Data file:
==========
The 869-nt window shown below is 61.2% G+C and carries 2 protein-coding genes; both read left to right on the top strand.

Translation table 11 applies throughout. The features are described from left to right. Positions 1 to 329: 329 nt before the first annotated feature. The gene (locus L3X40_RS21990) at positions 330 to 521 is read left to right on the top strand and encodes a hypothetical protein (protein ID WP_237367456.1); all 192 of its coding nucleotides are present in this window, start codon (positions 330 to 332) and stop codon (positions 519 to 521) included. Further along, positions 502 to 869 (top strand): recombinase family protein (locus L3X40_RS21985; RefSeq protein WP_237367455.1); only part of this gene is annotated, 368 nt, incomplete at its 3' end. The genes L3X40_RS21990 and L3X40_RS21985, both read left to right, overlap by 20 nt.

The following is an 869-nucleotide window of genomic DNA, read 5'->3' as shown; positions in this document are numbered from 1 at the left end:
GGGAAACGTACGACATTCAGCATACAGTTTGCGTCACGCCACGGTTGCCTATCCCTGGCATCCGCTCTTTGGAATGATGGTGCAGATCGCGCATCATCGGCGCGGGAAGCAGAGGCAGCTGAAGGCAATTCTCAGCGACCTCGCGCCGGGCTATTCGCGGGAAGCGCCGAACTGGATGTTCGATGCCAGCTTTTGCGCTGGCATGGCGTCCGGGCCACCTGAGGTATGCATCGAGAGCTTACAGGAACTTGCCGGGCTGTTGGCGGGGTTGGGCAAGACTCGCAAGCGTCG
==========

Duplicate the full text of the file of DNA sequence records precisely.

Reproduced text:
The 869-nt window shown below is 61.2% G+C and carries 2 protein-coding genes; both read left to right on the top strand.

Translation table 11 applies throughout. The features are described from left to right. Positions 1 to 329: 329 nt before the first annotated feature. The gene (locus L3X40_RS21990) at positions 330 to 521 is read left to right on the top strand and encodes a hypothetical protein (protein ID WP_237367456.1); all 192 of its coding nucleotides are present in this window, start codon (positions 330 to 332) and stop codon (positions 519 to 521) included. Further along, positions 502 to 869 (top strand): recombinase family protein (locus L3X40_RS21985; RefSeq protein WP_237367455.1); only part of this gene is annotated, 368 nt, incomplete at its 3' end. The genes L3X40_RS21990 and L3X40_RS21985, both read left to right, overlap by 20 nt.

The following is an 869-nucleotide window of genomic DNA, read 5'->3' as shown; positions in this document are numbered from 1 at the left end:
GGGAAACGTACGACATTCAGCATACAGTTTGCGTCACGCCACGGTTGCCTATCCCTGGCATCCGCTCTTTGGAATGATGGTGCAGATCGCGCATCATCGGCGCGGGAAGCAGAGGCAGCTGAAGGCAATTCTCAGCGACCTCGCGCCGGGCTATTCGCGGGAAGCGCCGAACTGGATGTTCGATGCCAGCTTTTGCGCTGGCATGGCGTCCGGGCCACCTGAGGTATGCATCGAGAGCTTACAGGAACTTGCCGGGCTGTTGGCGGGGTTGGGCAAGACTCGCAAGCGTCG